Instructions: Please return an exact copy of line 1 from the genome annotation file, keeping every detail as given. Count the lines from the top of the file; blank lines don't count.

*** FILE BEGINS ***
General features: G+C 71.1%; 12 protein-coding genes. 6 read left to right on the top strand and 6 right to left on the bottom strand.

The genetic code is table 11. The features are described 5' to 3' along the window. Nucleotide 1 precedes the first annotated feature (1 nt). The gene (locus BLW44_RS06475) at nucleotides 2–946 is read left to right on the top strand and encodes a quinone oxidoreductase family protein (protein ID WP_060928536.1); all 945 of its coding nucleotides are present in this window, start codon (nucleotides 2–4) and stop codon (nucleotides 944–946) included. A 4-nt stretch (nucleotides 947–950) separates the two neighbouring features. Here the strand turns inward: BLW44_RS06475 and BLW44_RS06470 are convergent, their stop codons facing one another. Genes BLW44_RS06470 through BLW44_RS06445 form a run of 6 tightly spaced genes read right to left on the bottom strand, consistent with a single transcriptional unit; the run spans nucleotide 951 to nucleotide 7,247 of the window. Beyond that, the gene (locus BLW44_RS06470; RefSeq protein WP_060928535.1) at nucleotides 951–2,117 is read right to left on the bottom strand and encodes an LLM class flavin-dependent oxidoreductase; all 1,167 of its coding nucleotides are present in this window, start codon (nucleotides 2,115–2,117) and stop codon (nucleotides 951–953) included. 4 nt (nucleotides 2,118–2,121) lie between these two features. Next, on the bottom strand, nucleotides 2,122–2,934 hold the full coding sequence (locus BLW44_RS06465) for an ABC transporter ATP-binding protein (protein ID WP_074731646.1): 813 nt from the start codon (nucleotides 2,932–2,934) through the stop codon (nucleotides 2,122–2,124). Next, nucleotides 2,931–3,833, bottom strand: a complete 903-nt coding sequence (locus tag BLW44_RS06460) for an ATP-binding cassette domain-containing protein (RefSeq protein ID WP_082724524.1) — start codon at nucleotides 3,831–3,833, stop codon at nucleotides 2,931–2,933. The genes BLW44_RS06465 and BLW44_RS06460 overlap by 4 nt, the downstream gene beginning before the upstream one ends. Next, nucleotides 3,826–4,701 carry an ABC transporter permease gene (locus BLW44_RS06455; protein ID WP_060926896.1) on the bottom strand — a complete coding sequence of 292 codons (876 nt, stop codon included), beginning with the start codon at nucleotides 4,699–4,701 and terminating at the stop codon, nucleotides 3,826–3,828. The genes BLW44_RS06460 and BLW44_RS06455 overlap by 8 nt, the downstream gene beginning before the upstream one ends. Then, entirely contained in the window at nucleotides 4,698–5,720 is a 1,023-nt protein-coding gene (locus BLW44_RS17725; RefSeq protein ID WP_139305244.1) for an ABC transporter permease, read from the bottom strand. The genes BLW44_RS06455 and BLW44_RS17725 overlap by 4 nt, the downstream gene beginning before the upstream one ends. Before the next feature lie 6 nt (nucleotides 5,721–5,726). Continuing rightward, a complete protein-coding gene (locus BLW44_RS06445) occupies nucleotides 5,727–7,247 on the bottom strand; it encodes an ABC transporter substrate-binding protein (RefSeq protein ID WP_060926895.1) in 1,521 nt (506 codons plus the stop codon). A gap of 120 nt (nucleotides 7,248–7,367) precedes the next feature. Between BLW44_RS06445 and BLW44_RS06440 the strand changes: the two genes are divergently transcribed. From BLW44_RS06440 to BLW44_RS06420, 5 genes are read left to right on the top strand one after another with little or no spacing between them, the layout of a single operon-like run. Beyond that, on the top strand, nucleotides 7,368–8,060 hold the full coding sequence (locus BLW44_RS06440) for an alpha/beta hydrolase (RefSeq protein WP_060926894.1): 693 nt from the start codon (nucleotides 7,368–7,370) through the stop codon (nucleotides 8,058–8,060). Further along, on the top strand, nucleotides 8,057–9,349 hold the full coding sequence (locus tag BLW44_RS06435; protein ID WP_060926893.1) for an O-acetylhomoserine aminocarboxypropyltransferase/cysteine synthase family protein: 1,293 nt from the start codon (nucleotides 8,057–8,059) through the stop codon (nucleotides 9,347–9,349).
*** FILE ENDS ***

General features: G+C 71.1%; 12 protein-coding genes. 6 read left to right on the top strand and 6 right to left on the bottom strand.